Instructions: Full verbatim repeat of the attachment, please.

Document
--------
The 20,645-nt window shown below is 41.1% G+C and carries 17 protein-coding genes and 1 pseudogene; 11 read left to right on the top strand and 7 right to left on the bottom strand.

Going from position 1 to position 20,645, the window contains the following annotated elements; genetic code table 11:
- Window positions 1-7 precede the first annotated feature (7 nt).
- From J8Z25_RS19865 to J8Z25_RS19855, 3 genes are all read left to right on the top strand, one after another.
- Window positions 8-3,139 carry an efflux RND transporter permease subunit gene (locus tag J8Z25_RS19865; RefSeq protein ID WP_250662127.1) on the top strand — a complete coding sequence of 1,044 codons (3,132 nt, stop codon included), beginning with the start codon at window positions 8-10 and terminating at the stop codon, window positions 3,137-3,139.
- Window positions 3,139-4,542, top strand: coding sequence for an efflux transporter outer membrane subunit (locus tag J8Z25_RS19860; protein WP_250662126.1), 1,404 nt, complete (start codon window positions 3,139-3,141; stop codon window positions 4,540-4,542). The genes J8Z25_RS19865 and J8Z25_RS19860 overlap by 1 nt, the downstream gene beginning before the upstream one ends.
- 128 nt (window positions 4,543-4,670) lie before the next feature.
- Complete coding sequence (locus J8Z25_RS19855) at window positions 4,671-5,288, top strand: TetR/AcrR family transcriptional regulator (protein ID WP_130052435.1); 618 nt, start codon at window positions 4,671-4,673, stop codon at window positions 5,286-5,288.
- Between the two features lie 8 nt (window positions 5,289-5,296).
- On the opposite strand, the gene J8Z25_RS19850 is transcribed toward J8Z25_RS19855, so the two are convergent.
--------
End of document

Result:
The 20,645-nt window shown below is 41.1% G+C and carries 17 protein-coding genes and 1 pseudogene; 11 read left to right on the top strand and 7 right to left on the bottom strand.

Going from position 1 to position 20,645, the window contains the following annotated elements; genetic code table 11:
- Window positions 1-7 precede the first annotated feature (7 nt).
- From J8Z25_RS19865 to J8Z25_RS19855, 3 genes are all read left to right on the top strand, one after another.
- Window positions 8-3,139 carry an efflux RND transporter permease subunit gene (locus tag J8Z25_RS19865; RefSeq protein ID WP_250662127.1) on the top strand — a complete coding sequence of 1,044 codons (3,132 nt, stop codon included), beginning with the start codon at window positions 8-10 and terminating at the stop codon, window positions 3,137-3,139.
- Window positions 3,139-4,542, top strand: coding sequence for an efflux transporter outer membrane subunit (locus tag J8Z25_RS19860; protein WP_250662126.1), 1,404 nt, complete (start codon window positions 3,139-3,141; stop codon window positions 4,540-4,542). The genes J8Z25_RS19865 and J8Z25_RS19860 overlap by 1 nt, the downstream gene beginning before the upstream one ends.
- 128 nt (window positions 4,543-4,670) lie before the next feature.
- Complete coding sequence (locus J8Z25_RS19855) at window positions 4,671-5,288, top strand: TetR/AcrR family transcriptional regulator (protein ID WP_130052435.1); 618 nt, start codon at window positions 4,671-4,673, stop codon at window positions 5,286-5,288.
- Between the two features lie 8 nt (window positions 5,289-5,296).
- On the opposite strand, the gene J8Z25_RS19850 is transcribed toward J8Z25_RS19855, so the two are convergent.